5 Ways Public Health Could Change Due to COVID-19
By Debra Wood, RN, Contributor:
The novel coronavirus has brought public health to the forefront of people’s minds.
“Public health is vital to all of us, all of the time,” said Susan Swider, PhD, PHNA-BC, FAAN, a professor at Rush University College of Nursing in Chicago, quoting former Surgeon General C. Everett Koop.
“We want nurses to continue to be a valuable part of public health, and we can perhaps get on top of things like COVID-19, prevent them before they start or be a little less intense,” she said.
Public health nurses focus on improving an entire population’s health by emphasizing prevention and addressing inequalities, according to a definition by the American Public Health Association (APHA). During the current pandemic, they are testing people for the coronavirus, tracing contacts and promoting social distancing, which has high social, economic and other costs.
Waiting for a vaccine, the country continues to use century-old methods of case finding: case isolation; contact tracing, monitoring and isolation; more testing; and social distancing.
“The problem with COVID-19 is when the numbers were small enough to be able to do that, we did not do that test–isolate, test–isolate,” Swider said. “Now, it is difficult.”
Once the number of cases decrease, public health officials must be able to test and isolate. Without that capacity, a resurgence could occur, Swider said. Educators should be providing nursing students more education about public health, she added.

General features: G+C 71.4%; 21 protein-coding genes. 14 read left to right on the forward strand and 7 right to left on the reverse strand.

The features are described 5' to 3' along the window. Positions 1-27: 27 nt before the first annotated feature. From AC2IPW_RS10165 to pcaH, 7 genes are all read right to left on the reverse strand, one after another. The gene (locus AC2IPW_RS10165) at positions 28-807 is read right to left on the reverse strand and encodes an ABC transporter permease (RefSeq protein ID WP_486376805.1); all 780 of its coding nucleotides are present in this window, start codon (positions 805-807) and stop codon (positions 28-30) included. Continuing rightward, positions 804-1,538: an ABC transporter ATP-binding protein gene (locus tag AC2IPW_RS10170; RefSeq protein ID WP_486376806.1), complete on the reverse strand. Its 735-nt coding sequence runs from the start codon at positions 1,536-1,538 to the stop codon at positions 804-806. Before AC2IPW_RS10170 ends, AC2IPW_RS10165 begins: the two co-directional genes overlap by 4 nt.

“Everyone should know more about public health,” said Lisa Carlson, MPH, MCHES, president of APHA.
Carlson and Swider offered some insights into what might be ahead for the field of public health, due to changing perceptions and practices during the coronavirus pandemic.
Potential changes in U.S. public health due to COVID-19
1. Expanding funding
“We have a cycle of public health funding, where there’s crises, and we get a bolus of funding,” Carlson said. “Then things are under control and funds tend to decrease, and then we have another crisis, and we’re unprepared to deal with it, which is where we are right now.”
Carlson explained that when the funding goes away, so does the infrastructure to quickly deal with a public health threat.
APHA is advocating for $4.5 billion in additional funding for public health, for the Centers for Disease Control and Prevention (CDC) and local and state public health departments, which is about $13 per person in additional public health expense.
“Hopefully, that would bring us back to be able to modernize, be prepared and fend off pandemics like this one in the future,” Carlson said.
On the other hand, some people are less optimistic. Robin Taylor Wilson, PhD, associate professor of epidemiology and biostatistics at Temple University College of Public Health in Philadelphia, said she cannot speculate as to what will happen regarding future funding for the public health workforce.
2. Hiring more people
Additional funding would allow for more hiring for contact tracing and in general. Carlson reported that public health has lost more than 50,000 public health jobs since 2008.